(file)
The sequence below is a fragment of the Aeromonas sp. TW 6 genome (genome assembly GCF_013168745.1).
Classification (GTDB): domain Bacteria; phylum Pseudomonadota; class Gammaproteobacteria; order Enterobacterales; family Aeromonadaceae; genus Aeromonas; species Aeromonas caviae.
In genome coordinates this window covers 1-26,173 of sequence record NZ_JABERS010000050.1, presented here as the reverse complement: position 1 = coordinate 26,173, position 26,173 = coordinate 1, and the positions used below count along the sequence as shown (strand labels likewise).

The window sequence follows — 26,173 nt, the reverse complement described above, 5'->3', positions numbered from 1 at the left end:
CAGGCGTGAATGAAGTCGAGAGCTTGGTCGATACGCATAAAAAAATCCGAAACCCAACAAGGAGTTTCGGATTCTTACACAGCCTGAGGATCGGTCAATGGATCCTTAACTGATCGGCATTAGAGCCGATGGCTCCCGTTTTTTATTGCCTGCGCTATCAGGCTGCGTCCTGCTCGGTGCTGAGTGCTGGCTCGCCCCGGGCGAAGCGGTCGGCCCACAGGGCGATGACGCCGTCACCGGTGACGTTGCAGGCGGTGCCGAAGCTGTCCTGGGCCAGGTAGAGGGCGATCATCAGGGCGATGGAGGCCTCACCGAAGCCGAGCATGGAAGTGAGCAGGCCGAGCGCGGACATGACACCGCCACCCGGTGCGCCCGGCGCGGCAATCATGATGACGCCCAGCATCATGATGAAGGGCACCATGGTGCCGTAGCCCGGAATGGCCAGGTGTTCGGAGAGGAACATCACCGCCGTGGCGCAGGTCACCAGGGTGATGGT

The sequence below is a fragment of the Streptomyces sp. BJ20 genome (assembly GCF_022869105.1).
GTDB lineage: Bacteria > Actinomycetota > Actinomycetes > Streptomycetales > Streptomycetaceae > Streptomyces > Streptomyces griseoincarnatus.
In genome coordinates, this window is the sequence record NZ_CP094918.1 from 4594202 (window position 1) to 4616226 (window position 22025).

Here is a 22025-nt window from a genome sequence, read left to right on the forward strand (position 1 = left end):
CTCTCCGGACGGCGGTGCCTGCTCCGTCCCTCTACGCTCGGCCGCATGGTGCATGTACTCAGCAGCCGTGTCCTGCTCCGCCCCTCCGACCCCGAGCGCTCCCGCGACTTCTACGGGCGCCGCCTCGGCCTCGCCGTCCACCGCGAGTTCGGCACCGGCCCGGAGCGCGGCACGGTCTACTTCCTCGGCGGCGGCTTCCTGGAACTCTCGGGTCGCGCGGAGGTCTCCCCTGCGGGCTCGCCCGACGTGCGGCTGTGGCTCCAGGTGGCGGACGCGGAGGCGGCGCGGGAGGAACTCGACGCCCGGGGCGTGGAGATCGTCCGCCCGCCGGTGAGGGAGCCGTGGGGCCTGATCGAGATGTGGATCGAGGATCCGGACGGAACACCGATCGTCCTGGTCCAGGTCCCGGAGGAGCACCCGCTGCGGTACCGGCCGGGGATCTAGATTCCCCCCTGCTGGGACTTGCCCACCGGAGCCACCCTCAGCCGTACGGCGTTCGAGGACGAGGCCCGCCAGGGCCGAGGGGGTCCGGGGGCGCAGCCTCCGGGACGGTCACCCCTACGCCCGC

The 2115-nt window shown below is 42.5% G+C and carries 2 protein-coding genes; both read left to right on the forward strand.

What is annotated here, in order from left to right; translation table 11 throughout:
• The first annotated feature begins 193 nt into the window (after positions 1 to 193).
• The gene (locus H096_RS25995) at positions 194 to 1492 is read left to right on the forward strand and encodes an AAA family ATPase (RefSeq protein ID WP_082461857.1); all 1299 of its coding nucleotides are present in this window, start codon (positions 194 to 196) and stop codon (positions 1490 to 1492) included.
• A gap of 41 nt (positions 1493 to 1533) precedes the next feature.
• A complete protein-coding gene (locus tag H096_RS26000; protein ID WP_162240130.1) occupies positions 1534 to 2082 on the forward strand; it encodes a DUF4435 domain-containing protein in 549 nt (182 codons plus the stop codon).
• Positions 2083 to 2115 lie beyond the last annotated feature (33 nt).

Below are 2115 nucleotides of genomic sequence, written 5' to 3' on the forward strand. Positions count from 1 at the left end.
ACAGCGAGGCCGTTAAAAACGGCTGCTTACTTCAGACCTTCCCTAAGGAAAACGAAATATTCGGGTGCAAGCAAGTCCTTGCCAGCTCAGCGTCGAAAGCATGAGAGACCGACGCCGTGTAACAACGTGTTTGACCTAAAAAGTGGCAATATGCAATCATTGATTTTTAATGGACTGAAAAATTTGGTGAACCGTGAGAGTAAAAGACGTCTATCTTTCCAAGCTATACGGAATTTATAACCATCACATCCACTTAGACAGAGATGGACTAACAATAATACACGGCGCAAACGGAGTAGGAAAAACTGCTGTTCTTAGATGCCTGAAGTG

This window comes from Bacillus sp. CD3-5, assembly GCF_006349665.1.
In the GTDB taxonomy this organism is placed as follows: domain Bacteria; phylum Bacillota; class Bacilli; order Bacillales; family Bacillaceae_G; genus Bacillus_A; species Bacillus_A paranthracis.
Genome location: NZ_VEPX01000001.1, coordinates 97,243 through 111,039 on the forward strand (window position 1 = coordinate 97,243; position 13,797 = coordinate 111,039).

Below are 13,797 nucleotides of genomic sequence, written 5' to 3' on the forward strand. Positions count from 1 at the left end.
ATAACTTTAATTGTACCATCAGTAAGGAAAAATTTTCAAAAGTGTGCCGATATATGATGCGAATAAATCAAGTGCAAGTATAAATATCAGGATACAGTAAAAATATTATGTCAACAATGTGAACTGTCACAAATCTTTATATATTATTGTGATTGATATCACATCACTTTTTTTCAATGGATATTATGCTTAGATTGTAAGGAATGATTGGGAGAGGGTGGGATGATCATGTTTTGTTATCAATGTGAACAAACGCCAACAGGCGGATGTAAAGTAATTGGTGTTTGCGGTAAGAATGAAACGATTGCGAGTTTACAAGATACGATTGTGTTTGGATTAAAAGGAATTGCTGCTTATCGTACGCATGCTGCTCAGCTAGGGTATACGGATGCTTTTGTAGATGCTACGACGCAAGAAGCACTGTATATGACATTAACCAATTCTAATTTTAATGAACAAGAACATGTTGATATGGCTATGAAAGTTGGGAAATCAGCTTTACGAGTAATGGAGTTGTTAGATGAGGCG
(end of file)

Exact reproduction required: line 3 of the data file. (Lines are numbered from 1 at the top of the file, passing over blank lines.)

In genome coordinates this window covers 1-26,173 of sequence record NZ_JABERS010000050.1, presented here as the reverse complement: position 1 = coordinate 26,173, position 26,173 = coordinate 1, and the positions used below count along the sequence as shown (strand labels likewise).